This often happens when a politician talks about how they’re going to fix an issue but never actually does anything.
Another example; When people are talking about what is happening in Syria, and the media starts talking about something else.
Red Herring Fallacy Examples In Advertising
The use of certain words or phrases that are irrelevant to the product being advertised. A false comparison between two products, one of which is intended for a different purpose than the other. Falsely suggesting that a product has some connection with an important person, event, or institution.
The use of an irrelevant topic to divert attention from the true issue. Example: “I’m not going to talk about taxes; I want to talk about the economy.” Then: “The new iPhone X is coming out next month!”.
Red Herring Fallacy Examples In Politics
A politician will sometimes use a false statement to distract from the real issue. The statement is not actually true, but it appears to be an important point that needs addressing. Politicians may also use red herrings when trying to avoid answering tough questions or delaying making a decision.
Examples of use red herrings fallacy:
- “I have a dream” – Martin Luther King Jr.
- “The government has no right to tell me what to do with my body” -Abortion Activist.
- “We are the 99%” – Occupy Wall Street movement.
Red Herring Fallacy Examples In Movies
An example of Red Herring Fallacy in Movies: The protagonist is framed for murder, but the detective doesn’t find any evidence. The protagonist’s girlfriend has been kidnapped, and he knows who did it but can’t prove it. A character is killed off in the first act to create suspense.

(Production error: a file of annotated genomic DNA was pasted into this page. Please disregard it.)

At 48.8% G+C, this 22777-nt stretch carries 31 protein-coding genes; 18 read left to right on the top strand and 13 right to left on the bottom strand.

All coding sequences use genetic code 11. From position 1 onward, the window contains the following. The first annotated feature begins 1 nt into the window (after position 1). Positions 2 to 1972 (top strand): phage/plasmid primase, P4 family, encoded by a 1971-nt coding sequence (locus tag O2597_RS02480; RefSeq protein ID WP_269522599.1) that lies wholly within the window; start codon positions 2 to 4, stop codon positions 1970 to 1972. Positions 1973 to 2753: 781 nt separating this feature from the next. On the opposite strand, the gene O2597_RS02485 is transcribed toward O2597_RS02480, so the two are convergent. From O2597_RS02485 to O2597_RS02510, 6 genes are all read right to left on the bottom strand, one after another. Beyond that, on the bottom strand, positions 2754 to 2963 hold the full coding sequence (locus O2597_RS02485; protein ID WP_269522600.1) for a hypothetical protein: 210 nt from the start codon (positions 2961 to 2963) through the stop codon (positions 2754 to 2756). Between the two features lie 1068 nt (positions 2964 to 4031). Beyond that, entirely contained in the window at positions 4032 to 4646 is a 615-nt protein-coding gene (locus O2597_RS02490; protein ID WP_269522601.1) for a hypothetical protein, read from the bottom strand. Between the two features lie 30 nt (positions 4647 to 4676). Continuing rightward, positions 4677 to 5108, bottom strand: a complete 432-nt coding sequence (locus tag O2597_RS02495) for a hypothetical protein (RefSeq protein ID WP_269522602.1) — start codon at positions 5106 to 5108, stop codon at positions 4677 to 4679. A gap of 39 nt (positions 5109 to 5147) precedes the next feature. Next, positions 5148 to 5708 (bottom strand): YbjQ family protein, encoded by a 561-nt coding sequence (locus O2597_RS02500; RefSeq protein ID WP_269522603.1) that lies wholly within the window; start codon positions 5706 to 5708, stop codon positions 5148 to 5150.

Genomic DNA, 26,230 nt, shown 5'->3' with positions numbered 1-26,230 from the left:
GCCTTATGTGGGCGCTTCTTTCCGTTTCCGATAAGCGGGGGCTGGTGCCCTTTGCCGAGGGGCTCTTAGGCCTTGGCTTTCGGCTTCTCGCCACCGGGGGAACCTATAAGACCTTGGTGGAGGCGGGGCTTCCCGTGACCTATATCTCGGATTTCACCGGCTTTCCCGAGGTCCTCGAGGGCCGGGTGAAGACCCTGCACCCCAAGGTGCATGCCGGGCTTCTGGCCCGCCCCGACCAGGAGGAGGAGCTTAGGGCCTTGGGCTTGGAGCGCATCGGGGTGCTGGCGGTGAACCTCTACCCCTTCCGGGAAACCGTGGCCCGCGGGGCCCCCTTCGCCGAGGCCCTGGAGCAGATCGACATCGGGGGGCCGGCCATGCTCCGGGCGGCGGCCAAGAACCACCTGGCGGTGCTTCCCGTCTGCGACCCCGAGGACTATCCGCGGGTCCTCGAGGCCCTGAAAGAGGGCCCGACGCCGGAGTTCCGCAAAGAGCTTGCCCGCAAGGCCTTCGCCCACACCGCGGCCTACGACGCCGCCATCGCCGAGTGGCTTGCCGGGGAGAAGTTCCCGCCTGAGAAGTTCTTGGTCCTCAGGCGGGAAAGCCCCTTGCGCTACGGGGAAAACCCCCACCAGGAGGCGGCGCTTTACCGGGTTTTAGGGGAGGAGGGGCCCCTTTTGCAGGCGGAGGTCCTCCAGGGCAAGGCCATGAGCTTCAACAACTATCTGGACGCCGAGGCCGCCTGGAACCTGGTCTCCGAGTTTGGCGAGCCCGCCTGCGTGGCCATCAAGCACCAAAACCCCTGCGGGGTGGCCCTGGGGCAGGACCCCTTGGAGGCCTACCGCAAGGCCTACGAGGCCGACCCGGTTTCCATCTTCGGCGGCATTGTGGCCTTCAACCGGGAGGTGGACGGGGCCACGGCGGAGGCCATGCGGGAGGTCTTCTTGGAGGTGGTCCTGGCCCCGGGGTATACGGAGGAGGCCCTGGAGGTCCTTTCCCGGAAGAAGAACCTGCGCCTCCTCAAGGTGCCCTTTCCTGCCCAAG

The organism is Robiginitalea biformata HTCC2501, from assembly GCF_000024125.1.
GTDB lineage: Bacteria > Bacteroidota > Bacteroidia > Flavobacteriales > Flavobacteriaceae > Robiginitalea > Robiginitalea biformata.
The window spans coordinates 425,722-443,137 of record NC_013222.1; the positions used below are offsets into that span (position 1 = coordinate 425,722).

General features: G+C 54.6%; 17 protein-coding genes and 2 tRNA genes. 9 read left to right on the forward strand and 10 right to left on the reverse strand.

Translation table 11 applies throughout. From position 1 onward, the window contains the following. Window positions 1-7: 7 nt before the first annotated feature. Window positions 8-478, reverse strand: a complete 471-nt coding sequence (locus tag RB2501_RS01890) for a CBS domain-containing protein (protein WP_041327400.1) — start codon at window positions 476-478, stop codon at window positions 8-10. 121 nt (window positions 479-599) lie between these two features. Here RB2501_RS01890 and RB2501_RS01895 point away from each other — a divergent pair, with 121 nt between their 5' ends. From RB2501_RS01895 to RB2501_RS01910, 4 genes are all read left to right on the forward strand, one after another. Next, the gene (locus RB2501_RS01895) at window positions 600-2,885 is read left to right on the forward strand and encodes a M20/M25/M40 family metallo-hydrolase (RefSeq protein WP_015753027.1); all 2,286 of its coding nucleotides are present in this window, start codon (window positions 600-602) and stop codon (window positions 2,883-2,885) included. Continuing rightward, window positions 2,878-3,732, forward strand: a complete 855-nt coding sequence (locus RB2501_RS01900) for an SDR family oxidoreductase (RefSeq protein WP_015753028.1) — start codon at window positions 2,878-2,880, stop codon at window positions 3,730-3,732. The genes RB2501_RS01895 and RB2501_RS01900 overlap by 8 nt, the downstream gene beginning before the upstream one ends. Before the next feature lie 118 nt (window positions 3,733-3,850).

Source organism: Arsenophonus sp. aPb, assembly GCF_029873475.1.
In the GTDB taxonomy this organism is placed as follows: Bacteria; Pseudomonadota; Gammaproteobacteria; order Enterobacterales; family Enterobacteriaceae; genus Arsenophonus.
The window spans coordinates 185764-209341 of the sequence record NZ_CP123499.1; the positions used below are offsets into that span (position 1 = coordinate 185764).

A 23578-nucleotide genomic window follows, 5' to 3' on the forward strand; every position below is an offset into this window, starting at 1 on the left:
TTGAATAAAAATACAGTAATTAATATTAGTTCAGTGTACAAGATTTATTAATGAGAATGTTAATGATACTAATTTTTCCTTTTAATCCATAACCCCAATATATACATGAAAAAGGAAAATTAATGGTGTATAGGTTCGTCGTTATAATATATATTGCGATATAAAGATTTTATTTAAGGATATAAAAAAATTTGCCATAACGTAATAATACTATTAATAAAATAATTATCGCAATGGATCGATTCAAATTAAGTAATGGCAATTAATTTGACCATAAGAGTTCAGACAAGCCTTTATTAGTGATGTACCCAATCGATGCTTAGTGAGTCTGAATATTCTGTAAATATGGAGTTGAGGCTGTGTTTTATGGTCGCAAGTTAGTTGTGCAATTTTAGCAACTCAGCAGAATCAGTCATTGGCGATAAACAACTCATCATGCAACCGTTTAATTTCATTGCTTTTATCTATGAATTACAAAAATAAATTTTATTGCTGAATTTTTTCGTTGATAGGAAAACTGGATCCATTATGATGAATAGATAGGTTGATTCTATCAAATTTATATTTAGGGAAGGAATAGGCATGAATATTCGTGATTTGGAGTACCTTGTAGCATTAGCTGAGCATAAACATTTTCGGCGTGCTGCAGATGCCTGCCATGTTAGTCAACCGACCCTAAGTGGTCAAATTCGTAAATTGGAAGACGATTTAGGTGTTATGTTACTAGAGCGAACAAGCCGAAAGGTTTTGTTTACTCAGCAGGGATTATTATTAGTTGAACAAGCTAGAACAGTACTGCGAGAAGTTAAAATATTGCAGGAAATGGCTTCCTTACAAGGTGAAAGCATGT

Another example of Red Herring Fallacy in Movies: The protagonist is in a car accident and wakes up to find themselves in a hospital. A character has an important document, but it falls out of their pocket, and they can’t remember where they put it. A detective finds that the person who committed the crime was wearing gloves, so there are no fingerprints on the murder weapon.
Red Herring Fallacy Examples In Literature
A Red Herring Fallacy is a logical fallacy that is often used in the form of an exclusionary argument. It is used to distract the audience from one point by presenting another; it is also used to divert attention away from your argument’s flaws.
The fallacy is usually evident in the form of a person presenting irrelevant information, often to the recipient’s dissatisfaction. The fallacy is also seen as a deliberate smokescreen to hide an underlying issue.
In Literature, the Red Herring Fallacy is used by the person presenting an argument that misleads the audience by using an unrelated subject to distract from the argument. The fallacy is so-called because it distracts the reader from the argument by dragging in an unrelated topic.
A: I’m not really hungry
B: I only ate a peanut butter and jelly sandwich for lunch.
A: Whoa! I was just thinking about peanut butter and jelly.